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10 Must-Have Items When Hiking with Your Dog

Cedarcide blog post image, 10 Must-Have Items When Hiking with Your Dog

Hiking and backpacking are fun. But hiking or backpacking with your dog is even better! Unfortunately, forgetting to pack the necessary equipment and gear can easily ruin this otherwise fruitful experience. For the safety, health and enjoyment of both you and your furry friend, here are 10 essential items needed for every hike with your dog (as recommended by Rover.com).

 

Collapsible Water Bowl and Fresh Water

You can purchase collapsible water bowls from pet stores, specialty shops and various online retailers. They’re portable, lightweight and easy to clean. Because it’s not always safe for dogs to drink directly from natural water sources like creeks and ponds, be sure to bring plenty of fresh water for both you and your furry hiking partner. You’ll both be burning a lot of energy, so bring enough water to account for the extra physical exertion.

 

Snacks

Speaking of energy, you’ll run out of it fast if you don’t bring enough snacks to replenish your reserves. Don’t forget about your best hiking pal—dogs love (and need) snacks, too! Tip: to save room, bring snacks the two of you can share, like bananas and peanut butter.

 

Dog Booties

Hiking booties are a good item to have on hand in case your dog tears his foot pad, or injures a toenail. Putting that paw in a bootie will help prevent the wound from getting debris or bacteria in it, or otherwise becoming worse. It’s often a good idea to put these on your pet as a precautionary measure anyway, if only to prevent such injuries. These can be purchased online or at your local pet or outdoors store. Tip: bring a small,  dog-specific first-aid kit, too, just in case.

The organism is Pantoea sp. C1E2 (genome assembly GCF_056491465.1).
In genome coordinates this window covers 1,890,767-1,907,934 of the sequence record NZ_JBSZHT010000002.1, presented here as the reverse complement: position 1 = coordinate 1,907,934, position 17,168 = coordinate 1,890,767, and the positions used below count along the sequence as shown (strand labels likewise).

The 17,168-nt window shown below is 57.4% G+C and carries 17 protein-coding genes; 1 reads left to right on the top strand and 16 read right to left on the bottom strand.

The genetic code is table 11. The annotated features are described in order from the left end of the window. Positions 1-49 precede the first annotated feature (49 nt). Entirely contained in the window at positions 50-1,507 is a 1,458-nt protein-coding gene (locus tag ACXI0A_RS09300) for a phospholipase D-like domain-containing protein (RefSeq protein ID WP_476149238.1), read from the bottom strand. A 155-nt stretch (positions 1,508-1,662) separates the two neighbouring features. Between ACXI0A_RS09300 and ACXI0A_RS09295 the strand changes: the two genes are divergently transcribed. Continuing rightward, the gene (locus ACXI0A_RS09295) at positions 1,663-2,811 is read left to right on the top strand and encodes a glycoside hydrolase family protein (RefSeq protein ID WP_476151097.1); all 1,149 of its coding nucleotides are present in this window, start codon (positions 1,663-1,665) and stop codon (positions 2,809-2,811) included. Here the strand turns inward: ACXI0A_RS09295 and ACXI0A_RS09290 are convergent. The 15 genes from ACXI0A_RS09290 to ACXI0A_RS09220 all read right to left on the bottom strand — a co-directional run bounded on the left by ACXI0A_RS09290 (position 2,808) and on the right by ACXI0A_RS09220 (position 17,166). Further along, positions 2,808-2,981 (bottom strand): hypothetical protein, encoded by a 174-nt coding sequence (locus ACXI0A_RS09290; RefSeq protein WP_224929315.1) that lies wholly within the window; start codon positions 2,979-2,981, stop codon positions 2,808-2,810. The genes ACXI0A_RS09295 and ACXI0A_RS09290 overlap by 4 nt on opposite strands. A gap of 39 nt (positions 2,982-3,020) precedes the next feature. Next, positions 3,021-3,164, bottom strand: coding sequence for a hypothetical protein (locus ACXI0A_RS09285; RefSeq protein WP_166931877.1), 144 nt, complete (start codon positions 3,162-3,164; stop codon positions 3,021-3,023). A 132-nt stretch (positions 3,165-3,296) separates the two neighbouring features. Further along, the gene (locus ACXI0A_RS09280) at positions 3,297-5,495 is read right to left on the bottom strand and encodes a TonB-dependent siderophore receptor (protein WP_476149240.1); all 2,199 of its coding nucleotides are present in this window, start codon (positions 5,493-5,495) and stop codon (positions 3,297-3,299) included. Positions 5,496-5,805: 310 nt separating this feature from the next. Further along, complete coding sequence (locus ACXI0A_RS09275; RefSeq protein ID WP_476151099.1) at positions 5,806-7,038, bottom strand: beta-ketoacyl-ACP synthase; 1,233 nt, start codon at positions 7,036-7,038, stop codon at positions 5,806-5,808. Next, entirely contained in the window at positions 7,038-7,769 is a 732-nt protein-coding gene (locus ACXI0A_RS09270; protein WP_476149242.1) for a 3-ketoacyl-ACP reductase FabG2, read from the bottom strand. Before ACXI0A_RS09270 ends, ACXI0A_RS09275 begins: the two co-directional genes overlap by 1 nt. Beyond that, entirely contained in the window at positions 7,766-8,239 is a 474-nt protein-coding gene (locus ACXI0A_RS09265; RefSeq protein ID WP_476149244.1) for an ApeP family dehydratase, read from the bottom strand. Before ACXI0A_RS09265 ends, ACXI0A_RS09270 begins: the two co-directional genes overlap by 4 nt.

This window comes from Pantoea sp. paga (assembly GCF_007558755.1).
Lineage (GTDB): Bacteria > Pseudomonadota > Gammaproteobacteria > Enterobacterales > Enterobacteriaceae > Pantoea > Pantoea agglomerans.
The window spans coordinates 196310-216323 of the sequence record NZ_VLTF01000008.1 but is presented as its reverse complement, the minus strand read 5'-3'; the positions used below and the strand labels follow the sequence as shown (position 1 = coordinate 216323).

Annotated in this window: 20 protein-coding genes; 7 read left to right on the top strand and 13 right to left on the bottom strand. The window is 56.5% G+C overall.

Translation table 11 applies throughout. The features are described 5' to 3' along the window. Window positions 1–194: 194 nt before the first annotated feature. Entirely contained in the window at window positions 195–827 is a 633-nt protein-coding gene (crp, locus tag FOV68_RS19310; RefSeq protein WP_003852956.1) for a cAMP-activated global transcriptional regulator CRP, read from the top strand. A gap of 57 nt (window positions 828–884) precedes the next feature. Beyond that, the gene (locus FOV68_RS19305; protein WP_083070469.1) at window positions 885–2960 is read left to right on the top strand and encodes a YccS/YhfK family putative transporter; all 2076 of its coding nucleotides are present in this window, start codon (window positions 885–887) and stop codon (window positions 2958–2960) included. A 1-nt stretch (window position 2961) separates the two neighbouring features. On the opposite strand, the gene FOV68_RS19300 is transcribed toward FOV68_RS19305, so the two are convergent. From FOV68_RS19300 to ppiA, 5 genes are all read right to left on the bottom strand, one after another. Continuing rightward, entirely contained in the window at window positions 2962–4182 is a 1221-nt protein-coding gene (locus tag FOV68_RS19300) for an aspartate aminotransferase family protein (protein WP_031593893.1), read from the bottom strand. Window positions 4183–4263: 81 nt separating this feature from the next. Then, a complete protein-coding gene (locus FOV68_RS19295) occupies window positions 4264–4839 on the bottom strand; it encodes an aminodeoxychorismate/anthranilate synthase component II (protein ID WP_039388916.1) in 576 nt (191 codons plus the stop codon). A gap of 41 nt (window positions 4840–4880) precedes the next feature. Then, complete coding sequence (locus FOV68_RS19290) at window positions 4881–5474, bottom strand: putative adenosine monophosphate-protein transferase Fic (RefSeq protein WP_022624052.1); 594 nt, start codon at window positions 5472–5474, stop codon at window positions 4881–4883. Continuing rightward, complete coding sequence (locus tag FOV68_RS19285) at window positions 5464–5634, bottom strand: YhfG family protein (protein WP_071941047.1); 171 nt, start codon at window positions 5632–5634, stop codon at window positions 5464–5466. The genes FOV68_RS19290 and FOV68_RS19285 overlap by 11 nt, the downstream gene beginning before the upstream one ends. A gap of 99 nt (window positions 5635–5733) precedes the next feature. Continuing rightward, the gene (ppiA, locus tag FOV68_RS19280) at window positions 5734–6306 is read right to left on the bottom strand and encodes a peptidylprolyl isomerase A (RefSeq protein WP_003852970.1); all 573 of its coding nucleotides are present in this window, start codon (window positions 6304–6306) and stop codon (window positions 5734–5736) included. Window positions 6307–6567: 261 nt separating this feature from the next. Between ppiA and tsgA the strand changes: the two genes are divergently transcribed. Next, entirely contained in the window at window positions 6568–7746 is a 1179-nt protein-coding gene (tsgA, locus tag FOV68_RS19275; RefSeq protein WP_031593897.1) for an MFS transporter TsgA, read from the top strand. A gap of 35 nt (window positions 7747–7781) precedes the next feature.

Leash

Even if your dog is great off-leash, trail etiquette asks that all hikers use one on their pups. Nowadays, even most dog-friendly hiking trails require leashes—it helps preserve the trail itself, and generally makes other hikers more comfortable. In the event you pass another dog on the trail, a leash helps ensure the encounter remains safe and under control.

 

Naturally Sourced Insect Repellent

Hiking is an easy way to pick up bugs & bug bites. Ticks can transfer a number of serious diseases to your dog, and mosquitoes bites can lead to deadly heartworm disease. That’s why preventing bug bites when hiking is absolutely essential. Treating your dog with a naturally sourced insecticide and repellent is the safest way to keep bugs off your pet when hiking. Choosing a natural alternative to chemical pesticides is important, as most insecticides—even those specifically marketed to dogs—contain toxins that are dangerous for people, pets and the environment.
 

 

Brush (For Removing Plants, Burrs, Etc)

If your dog gets a burr or other object stuck in their fur, you’ll need a brush on hand to remove the item. Having a foreign object lodged near their skin can make hiking an extremely uncomfortable experience for your dog.

 

Dog-Approved Sunscreen

Your dog’s exposed skin—like on their nose, lips and other hairless parts—is susceptible to sunburn. Applying sunscreen to these areas before every hike is a must. If your dog gets wet or if your hike is unusually long, you’ll likely need to apply another layer of sunscreen. Caution: only use sunscreen intended for canine use; common human sunscreen ingredients like zinc oxide and para-aminobenzoic acid are toxic to dogs.

 

Plenty of Poop Bags 

As every hiker/backpacker knows, all trash needs to be backpacked out—including your pup’s poop. The delicate ecosystems surrounding hiking trails can be easily disrupted by foreign waste like dog feces. Hiking etiquette dictates that all hikers leave no trace behind. This applies to your dog, too.

 

Dog Pack

This isn’t a necessity, especially if you have plenty of room in your own pack. However, having your dog carry their own items (water bowl, snacks, booties, etc) can really help lighten the load. Make sure the pack fits your pup snug and that the weight never exceeds ⅓ of their body weight.
 


Camera

Okay, so this isn’t explicitly “for” your dog, but taking photos of the hiking experiences you share with your dog is something the both of you will cherish for years to come.

 

Thoughts, suggestions, have your own tips to add? Comment below or head over to our Facebook page and let us know what you think!

 

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